TSSAA delays decision on private schools
The debate over where private schools belong in the Tennessee Secondary School Athletic Association’s postseason system isn’t over yet.
The TSSAA’s Legislative Council voted to table a proposal that would have removed private schools from postseason competition with public schools on Wednesday. Private schools currently can compete with public schools in Division I as long as they don’t provide need-based financial aid. The TSSAA will create a study committee to gather more information about the proposal.
Pigeon Forge athletic director Jim Lethco said putting private schools in a separate division would be a good move.
“We’re in a situation that it affects us being a smaller school more than larger schools,” Lethco said. “We’re competing with (Christian Academy of Knoxville) and Catholic for the opportunity to go to state. … I think the private schools are dominating right now.”
The council also decided to put off a decision on adding lacrosse as a varsity sport, preferring to take no action yet on a proposal authored in part by Seymour High School. The group did approve adding girls wrestling as a sanctioned sport, a move that pleased Tigers wrestling coach Greg Foreman.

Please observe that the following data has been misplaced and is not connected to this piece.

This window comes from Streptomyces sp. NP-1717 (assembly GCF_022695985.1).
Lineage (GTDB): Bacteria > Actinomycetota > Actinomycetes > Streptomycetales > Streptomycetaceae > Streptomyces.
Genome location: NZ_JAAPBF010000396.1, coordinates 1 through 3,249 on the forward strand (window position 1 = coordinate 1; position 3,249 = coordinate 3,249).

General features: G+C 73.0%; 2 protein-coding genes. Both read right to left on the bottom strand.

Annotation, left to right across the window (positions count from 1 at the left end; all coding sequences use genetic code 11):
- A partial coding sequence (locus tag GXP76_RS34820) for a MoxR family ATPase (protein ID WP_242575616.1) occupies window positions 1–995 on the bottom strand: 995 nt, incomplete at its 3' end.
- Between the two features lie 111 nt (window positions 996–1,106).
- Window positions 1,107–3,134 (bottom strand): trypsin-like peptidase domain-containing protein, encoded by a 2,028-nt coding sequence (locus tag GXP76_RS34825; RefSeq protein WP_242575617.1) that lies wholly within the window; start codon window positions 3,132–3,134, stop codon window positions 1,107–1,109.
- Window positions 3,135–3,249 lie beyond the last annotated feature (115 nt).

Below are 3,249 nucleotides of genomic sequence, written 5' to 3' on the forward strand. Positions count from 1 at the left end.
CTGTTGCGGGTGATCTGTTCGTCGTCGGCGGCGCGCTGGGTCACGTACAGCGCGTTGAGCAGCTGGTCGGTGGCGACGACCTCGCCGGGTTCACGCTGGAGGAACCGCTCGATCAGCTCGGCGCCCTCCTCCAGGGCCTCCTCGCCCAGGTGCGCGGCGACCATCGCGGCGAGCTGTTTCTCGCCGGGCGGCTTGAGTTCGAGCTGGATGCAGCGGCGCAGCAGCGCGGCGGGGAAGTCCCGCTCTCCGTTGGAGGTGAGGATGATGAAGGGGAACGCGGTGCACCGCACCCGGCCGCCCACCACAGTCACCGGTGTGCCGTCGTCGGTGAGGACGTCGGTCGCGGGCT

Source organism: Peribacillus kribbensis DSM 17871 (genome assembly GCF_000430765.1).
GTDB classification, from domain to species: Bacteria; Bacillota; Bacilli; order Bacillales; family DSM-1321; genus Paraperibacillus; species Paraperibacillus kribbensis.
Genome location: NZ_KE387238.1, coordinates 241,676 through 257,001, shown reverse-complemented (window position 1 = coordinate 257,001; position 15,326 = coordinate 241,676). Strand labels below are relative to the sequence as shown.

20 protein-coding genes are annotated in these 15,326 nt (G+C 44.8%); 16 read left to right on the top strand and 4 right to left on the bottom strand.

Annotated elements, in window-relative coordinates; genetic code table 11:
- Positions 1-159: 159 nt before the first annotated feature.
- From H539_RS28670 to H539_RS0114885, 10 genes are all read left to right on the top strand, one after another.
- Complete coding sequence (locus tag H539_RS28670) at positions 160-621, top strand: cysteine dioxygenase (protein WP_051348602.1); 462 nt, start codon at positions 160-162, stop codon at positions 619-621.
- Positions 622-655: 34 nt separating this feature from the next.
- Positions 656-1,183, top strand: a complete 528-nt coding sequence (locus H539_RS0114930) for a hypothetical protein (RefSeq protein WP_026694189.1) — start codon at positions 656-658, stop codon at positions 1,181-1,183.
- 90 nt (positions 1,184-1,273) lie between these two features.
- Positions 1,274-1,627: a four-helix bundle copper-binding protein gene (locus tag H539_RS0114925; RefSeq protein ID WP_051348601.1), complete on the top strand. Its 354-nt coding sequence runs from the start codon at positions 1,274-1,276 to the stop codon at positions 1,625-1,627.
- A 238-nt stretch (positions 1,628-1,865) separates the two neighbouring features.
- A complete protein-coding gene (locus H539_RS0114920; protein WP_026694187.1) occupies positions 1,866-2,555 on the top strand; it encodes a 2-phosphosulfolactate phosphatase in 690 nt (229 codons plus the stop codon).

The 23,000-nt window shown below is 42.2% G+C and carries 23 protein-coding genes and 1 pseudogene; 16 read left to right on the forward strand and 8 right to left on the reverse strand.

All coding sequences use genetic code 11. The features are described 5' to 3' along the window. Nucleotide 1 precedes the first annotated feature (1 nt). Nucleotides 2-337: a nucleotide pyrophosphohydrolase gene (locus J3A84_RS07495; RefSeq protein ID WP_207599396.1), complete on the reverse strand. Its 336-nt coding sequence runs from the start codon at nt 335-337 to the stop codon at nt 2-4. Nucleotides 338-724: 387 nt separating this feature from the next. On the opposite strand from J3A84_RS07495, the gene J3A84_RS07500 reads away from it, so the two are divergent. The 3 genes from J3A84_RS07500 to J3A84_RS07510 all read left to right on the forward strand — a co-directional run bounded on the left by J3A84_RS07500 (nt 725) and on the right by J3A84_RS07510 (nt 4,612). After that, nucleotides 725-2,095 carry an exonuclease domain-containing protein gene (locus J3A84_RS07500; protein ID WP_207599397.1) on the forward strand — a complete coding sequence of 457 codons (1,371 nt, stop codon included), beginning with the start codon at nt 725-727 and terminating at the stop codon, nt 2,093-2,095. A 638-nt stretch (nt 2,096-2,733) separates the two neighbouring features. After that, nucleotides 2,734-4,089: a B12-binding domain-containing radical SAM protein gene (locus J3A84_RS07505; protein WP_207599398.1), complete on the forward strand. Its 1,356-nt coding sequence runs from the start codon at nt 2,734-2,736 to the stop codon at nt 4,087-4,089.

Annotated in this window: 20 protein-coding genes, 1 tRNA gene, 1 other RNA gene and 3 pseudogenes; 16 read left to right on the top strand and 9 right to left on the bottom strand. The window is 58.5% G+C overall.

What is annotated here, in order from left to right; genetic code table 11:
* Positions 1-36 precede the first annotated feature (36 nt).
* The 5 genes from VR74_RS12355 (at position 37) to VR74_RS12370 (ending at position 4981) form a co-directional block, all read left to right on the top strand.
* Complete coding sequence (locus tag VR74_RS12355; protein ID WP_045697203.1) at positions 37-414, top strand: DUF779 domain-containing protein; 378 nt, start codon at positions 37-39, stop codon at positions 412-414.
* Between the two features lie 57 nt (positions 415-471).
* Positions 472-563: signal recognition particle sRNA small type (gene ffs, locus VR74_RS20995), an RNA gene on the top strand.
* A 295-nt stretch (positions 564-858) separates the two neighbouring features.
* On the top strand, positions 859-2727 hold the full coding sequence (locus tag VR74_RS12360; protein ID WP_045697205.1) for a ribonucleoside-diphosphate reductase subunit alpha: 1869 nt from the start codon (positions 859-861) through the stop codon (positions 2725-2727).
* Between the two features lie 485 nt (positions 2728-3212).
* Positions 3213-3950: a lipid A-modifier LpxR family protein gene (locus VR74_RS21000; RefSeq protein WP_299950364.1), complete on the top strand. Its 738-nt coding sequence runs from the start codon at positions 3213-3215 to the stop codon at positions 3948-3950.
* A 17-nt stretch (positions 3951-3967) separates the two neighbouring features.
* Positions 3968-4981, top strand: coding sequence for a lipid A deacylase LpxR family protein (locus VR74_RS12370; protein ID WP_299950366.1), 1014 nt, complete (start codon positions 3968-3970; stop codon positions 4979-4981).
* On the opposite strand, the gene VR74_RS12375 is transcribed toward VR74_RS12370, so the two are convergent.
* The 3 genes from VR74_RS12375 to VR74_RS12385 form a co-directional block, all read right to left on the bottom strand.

“It’s been one of those things where it’s been stagnant for last three or four years,” Foreman said. “It’s one thing to be a recognized sport and another thing to have a legitimate state tournament. It’s just giving it legitimacy.”
Foreman said being sanctioned should result in a rise in participants to the point where he expects, within three to five years, there will be enough girls wrestling to justify a team, or dual, state tournament modeled after the boys competition.
Currently there is just an invitational individual state tournament.
“In my opinion, it’s a great thing for wrestling as a sport, as a whole,” he said. “We’ve got the foundation under girls wrestling, Now, we need to follow through.”
Wednesday’s action would create greater access to the state tournament for girls, Foreman said.
Lethco said the proposed public/private split would improve access to state tournaments across all sports.
Both Pigeon Forge and neighboring Gatlinburg-Pittman have had trouble getting past private schools in multiple sports in an effort to reach state-level competitions.